SAN FRANCISCO – A high school basketball tournament in Northern California has become the latest flashpoint in the ongoing protests over police killings of unarmed black men after a school was uninvited because of concerns its players would wear T-shirts printed with the words “I Can’t Breathe” during warm-ups.
The athletic director for Mendocino High School was informed by his counterpart at Fort Bragg High School this week that neither the boys nor girls teams would be allowed to participate in the three-day tournament hosted by Fort Bragg High starting Monday, Mendocino Unified School District Superintendent Jason Morse said.
The boys were reinstated after all but one player agreed not to wear the shirts inspired by the last words of Eric Garner, the New York man who died after an officer put him in a choke hold, while on the Fort Bragg campus during the Vern Piver Holiday Classic tournament, Morse said. Too few girl players accepted the condition for the team to field a tournament squad, he said.
Brian Triplett, the athletic director at Fort Bragg High, did not return a call and e-mail seeking comment. Principal Rebecca Walker issued a written statement Friday saying school administrators respected the Mendocino teams “for paying attention to what is going on in the world around them” and that the T-shirts were being prohibited as a security precaution.
“To protect the safety and well-being of all tournament participants it is necessary to ensure that all political statements and or protests are kept away from this tournament,” wrote Walker, who said she was speaking on behalf of the athletic director and the Fort Bragg school superintendent. “We are a small school district that simply does not have the resources to ensure the safety and well-being of our staff, students and guests at the tournament should someone get upset and choose to act out.”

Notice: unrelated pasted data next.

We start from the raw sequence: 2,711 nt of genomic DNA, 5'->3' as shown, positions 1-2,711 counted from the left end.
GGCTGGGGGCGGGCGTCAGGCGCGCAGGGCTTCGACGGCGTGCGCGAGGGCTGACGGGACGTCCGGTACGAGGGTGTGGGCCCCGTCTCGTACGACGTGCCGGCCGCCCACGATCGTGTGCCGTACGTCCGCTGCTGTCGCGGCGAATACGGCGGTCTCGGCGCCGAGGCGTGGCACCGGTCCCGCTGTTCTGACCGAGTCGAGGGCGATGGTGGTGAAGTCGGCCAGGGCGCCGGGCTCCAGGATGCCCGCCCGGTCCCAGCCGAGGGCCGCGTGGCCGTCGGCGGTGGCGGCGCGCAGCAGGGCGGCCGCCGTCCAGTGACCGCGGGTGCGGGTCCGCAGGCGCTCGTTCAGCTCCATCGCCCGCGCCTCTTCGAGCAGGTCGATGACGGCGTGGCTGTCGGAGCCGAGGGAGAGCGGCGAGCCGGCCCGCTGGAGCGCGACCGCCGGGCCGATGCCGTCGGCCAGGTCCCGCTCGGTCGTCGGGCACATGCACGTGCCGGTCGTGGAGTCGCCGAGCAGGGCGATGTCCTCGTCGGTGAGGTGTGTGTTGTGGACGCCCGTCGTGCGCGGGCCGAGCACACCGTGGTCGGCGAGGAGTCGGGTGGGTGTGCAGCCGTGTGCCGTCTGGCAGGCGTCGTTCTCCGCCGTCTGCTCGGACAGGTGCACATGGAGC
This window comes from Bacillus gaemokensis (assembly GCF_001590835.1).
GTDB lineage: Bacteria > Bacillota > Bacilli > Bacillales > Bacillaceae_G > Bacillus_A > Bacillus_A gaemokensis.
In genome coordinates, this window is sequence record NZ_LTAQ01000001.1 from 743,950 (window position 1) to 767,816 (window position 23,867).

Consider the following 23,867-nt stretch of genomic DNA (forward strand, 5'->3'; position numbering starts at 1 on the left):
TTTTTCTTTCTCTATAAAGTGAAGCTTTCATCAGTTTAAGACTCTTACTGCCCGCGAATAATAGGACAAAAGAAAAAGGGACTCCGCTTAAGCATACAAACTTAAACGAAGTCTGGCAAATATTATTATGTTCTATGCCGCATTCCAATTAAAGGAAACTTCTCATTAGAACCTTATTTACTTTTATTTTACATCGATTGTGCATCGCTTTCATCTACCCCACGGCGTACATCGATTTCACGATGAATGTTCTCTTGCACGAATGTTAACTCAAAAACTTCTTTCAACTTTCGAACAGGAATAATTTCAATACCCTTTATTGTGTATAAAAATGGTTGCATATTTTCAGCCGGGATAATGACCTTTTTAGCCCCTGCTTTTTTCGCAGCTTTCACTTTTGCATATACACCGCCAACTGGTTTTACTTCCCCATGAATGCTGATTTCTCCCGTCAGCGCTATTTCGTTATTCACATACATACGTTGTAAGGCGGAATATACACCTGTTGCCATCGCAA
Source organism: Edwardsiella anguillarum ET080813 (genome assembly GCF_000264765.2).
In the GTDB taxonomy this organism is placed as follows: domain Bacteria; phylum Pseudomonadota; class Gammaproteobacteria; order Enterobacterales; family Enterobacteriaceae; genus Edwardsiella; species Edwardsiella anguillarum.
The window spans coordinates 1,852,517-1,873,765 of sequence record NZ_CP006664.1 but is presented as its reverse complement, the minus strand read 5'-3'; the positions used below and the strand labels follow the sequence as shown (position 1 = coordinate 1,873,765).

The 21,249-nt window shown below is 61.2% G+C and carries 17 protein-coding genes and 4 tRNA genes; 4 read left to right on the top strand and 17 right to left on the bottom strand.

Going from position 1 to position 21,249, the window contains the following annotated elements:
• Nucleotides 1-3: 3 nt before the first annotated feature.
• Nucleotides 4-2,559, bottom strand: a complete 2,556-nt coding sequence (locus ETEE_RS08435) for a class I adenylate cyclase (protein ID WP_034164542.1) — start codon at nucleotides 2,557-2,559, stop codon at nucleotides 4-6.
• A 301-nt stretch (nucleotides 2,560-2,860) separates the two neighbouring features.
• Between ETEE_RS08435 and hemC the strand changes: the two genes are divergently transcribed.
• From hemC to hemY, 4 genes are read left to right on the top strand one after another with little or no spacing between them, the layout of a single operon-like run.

Mendocino varsity teams first wore the “I Can’t Breathe” T-shirts before a game with Fort Bragg on Dec. 16, according to the girls coach, Caedyn Feehan. The girls also wore them before games at two other tournaments and didn’t receive any blowback, Feehan said.
“I didn’t even know what it meant. I thought it was a joke about how I had conditioned them so hard,” Feehan said. “None of the administrators knew what it was or that any of them were doing it in advance. This was entirely for their cause that they had strong feelings about.”
Professional basketball players such as LeBron James, Derrick Rose and Kyrie Irving wore “I Can’t Breathe” shirts during warm-ups this month without repercussions from the NBA. After Kobe Bryant and other Laker player wore them before a game and on the bench on Dec. 9, coach Byron Scott said he viewed it as a matter of “freedom of choice and freedom of speech.”
That’s how Marc Woods, whose 16-year-old son Connor plans to sit out the tournament, sees it. Connor wore the T-shirt at the Dec. 16 game in the name of team solidarity, but “now that’s become a First Amendment violation, that’s what he is fired up about,” the father said.
Woods, whose father was a California Highway Patrol officer, said he is outraged by what he sees as using intimidation to silence players and fans. Fort Bragg administrators have warned spectators who plan to protest the T-shirt ban that they will be asked to leave, he said.
“It doesn’t take a lot to suppress the exchange of ideas when you put fear into it,” Woods said.
Both schools are located in Mendocino County, known for redwood forests, rugged coastline and marijuana-growing, located 120 miles north of San Francisco. The student bodies at the two schools are 1% black and 50% white and 41% Hispanic at Fort Bragg, 75% white and 9% Hispanic at Mendocino.
A county sheriff’s deputy, Ricky Del Fiorentino, was killed in March by a man suspected of murder and carjacking in Eugene, Ore. The suspect was killed by a Fort Bragg police officer.
Walker referenced Del Fiorentino’s death, saying “We simply feel this issue is too emotionally charged to allow such a demonstration to happen in our tournament and be able to ensure the safety and well-being of all involved.”